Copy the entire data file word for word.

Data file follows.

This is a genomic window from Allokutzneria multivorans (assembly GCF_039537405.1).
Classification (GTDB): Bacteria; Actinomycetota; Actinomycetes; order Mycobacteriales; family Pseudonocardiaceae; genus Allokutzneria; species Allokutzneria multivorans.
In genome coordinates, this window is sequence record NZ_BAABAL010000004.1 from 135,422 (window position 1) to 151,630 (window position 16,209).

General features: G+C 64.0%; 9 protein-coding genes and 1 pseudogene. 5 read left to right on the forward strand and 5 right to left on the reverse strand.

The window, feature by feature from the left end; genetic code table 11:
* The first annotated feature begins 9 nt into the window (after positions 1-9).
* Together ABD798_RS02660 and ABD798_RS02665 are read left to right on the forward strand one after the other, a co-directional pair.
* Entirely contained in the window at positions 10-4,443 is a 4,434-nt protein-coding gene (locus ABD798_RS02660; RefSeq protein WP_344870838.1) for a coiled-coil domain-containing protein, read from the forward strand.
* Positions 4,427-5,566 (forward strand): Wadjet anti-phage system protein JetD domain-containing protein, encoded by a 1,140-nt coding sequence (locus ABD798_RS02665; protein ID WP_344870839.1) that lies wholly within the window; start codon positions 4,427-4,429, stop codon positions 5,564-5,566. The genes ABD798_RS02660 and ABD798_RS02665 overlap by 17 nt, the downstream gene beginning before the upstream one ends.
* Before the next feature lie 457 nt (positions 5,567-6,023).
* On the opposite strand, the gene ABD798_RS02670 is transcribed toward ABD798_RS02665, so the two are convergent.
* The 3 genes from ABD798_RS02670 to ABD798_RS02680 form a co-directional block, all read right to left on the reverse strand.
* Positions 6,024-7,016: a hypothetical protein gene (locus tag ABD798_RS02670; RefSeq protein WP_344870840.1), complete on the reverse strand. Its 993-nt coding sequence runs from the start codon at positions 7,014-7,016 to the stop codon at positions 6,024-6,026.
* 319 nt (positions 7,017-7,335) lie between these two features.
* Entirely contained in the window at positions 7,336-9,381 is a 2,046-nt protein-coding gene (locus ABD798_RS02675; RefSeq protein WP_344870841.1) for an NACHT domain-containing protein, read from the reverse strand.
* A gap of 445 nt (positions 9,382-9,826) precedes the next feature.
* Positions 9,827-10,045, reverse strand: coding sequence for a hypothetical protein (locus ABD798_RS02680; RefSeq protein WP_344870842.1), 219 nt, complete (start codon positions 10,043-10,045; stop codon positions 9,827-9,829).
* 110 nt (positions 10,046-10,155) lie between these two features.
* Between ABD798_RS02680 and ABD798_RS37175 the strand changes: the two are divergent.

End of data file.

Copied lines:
This is a genomic window from Allokutzneria multivorans (assembly GCF_039537405.1).
Classification (GTDB): Bacteria; Actinomycetota; Actinomycetes; order Mycobacteriales; family Pseudonocardiaceae; genus Allokutzneria; species Allokutzneria multivorans.
In genome coordinates, this window is sequence record NZ_BAABAL010000004.1 from 135,422 (window position 1) to 151,630 (window position 16,209).

General features: G+C 64.0%; 9 protein-coding genes and 1 pseudogene. 5 read left to right on the forward strand and 5 right to left on the reverse strand.

The window, feature by feature from the left end; genetic code table 11:
* The first annotated feature begins 9 nt into the window (after positions 1-9).
* Together ABD798_RS02660 and ABD798_RS02665 are read left to right on the forward strand one after the other, a co-directional pair.
* Entirely contained in the window at positions 10-4,443 is a 4,434-nt protein-coding gene (locus ABD798_RS02660; RefSeq protein WP_344870838.1) for a coiled-coil domain-containing protein, read from the forward strand.
* Positions 4,427-5,566 (forward strand): Wadjet anti-phage system protein JetD domain-containing protein, encoded by a 1,140-nt coding sequence (locus ABD798_RS02665; protein ID WP_344870839.1) that lies wholly within the window; start codon positions 4,427-4,429, stop codon positions 5,564-5,566. The genes ABD798_RS02660 and ABD798_RS02665 overlap by 17 nt, the downstream gene beginning before the upstream one ends.
* Before the next feature lie 457 nt (positions 5,567-6,023).
* On the opposite strand, the gene ABD798_RS02670 is transcribed toward ABD798_RS02665, so the two are convergent.
* The 3 genes from ABD798_RS02670 to ABD798_RS02680 form a co-directional block, all read right to left on the reverse strand.
* Positions 6,024-7,016: a hypothetical protein gene (locus tag ABD798_RS02670; RefSeq protein WP_344870840.1), complete on the reverse strand. Its 993-nt coding sequence runs from the start codon at positions 7,014-7,016 to the stop codon at positions 6,024-6,026.
* 319 nt (positions 7,017-7,335) lie between these two features.
* Entirely contained in the window at positions 7,336-9,381 is a 2,046-nt protein-coding gene (locus ABD798_RS02675; RefSeq protein WP_344870841.1) for an NACHT domain-containing protein, read from the reverse strand.
* A gap of 445 nt (positions 9,382-9,826) precedes the next feature.
* Positions 9,827-10,045, reverse strand: coding sequence for a hypothetical protein (locus ABD798_RS02680; RefSeq protein WP_344870842.1), 219 nt, complete (start codon positions 10,043-10,045; stop codon positions 9,827-9,829).
* 110 nt (positions 10,046-10,155) lie between these two features.
* Between ABD798_RS02680 and ABD798_RS37175 the strand changes: the two are divergent.